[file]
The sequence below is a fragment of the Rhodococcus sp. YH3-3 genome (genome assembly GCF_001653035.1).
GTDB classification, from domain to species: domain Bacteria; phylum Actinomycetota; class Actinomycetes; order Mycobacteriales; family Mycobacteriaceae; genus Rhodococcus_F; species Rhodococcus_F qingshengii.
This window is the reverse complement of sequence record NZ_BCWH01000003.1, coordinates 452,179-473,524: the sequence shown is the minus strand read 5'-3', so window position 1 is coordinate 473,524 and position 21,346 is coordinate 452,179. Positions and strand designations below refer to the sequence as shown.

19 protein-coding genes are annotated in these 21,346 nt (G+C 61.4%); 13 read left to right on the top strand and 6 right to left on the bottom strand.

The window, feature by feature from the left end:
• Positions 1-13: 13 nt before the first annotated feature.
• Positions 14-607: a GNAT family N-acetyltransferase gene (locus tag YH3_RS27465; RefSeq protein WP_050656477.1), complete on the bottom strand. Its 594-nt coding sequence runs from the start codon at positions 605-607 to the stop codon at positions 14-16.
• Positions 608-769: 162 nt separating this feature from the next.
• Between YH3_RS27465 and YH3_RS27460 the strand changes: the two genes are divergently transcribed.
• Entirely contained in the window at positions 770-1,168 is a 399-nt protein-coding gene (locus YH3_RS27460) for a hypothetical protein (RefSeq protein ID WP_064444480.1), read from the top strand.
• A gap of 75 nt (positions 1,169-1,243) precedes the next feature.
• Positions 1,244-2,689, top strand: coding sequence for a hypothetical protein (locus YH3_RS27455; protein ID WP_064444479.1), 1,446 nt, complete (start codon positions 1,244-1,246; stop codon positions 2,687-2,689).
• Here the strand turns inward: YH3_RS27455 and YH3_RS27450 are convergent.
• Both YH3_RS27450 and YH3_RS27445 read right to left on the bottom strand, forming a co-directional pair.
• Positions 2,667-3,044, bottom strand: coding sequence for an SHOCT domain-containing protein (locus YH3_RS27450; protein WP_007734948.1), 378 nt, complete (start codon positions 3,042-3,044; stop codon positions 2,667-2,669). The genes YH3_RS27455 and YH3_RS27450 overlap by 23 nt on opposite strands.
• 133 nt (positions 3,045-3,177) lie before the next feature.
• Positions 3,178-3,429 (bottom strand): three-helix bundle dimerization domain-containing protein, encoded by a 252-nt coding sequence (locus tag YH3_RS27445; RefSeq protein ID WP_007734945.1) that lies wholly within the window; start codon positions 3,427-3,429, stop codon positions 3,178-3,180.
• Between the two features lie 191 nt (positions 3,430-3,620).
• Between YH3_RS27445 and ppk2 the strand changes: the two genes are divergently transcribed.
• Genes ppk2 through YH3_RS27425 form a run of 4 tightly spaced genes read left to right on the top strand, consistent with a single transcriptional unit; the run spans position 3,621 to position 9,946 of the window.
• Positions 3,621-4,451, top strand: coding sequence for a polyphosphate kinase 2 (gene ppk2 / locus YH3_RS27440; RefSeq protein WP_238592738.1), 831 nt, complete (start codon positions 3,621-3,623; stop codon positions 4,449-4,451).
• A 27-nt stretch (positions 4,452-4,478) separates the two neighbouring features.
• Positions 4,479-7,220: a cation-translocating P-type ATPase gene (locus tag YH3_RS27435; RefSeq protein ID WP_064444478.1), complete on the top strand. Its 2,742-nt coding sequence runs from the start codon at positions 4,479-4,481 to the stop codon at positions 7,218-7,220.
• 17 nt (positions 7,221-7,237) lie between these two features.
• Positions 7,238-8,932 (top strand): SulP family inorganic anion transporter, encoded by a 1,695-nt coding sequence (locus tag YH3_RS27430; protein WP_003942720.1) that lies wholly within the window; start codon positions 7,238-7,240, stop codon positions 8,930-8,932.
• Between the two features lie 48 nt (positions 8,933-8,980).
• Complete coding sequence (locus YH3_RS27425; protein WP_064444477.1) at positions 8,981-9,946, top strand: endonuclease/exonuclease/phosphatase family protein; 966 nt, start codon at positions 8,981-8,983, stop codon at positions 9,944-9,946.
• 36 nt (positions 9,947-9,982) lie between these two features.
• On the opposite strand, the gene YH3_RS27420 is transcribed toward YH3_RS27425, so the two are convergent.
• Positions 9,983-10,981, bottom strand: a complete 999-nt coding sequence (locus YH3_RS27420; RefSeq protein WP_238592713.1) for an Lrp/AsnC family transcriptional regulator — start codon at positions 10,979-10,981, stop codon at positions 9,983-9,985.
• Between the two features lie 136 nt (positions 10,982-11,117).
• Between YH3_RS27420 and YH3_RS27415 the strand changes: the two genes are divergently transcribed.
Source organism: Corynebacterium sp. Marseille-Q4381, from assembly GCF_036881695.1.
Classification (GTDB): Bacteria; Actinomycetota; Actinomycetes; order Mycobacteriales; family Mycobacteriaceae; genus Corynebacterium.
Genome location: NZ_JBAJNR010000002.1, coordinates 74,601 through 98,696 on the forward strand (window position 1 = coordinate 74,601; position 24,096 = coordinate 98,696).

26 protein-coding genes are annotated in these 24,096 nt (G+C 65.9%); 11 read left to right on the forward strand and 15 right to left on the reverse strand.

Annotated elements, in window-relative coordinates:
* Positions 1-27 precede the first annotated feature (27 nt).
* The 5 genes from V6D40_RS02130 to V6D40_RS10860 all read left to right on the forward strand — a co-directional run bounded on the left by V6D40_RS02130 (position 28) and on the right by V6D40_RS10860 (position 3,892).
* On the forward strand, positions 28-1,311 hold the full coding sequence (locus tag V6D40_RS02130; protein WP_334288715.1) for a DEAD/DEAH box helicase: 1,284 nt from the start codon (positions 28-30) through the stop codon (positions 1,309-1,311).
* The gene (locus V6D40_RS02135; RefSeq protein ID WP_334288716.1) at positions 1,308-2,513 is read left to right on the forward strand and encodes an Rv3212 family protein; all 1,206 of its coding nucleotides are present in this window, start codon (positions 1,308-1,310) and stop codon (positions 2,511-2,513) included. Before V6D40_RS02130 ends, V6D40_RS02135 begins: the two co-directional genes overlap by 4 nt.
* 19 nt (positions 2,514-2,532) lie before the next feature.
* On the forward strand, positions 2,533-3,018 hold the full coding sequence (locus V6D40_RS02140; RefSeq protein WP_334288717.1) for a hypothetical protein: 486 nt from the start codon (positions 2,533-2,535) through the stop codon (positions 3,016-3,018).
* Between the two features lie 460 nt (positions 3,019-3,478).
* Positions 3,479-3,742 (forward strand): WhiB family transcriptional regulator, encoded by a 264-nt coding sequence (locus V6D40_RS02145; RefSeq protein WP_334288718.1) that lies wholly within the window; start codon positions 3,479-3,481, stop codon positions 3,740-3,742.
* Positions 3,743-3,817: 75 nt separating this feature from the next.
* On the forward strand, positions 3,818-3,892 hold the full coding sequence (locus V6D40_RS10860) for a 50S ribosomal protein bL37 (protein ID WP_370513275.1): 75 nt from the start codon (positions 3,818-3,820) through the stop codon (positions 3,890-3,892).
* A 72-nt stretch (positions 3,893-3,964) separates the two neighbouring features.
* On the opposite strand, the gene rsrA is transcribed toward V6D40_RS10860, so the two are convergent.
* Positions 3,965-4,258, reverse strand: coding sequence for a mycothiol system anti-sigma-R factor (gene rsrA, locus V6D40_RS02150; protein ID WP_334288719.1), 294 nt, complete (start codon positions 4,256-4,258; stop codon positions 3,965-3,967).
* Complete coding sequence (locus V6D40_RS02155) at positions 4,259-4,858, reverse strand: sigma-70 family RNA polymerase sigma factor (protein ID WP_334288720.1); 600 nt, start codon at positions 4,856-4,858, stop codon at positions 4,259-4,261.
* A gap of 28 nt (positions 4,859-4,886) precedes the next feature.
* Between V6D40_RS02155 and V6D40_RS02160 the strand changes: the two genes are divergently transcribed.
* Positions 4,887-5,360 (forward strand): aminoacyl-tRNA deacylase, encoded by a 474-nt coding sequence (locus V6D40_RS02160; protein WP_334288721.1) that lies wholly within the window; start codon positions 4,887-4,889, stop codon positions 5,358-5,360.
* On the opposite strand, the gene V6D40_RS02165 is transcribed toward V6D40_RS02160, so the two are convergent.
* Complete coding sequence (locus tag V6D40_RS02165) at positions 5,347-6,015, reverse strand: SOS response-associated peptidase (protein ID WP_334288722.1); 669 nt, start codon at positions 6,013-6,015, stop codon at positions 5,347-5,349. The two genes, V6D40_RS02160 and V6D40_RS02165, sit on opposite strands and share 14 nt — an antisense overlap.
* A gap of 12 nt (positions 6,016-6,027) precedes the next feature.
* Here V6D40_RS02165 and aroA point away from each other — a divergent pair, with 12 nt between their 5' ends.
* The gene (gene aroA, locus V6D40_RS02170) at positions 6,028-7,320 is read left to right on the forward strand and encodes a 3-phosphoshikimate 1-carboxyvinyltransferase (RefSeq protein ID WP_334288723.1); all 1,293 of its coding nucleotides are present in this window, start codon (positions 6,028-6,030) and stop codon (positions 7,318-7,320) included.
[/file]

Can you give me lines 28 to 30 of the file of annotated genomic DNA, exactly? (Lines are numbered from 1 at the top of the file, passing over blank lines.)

• 36 nt (positions 9,947-9,982) lie between these two features.
• On the opposite strand, the gene YH3_RS27420 is transcribed toward YH3_RS27425, so the two are convergent.
• Positions 9,983-10,981, bottom strand: a complete 999-nt coding sequence (locus YH3_RS27420; RefSeq protein WP_238592713.1) for an Lrp/AsnC family transcriptional regulator — start codon at positions 10,979-10,981, stop codon at positions 9,983-9,985.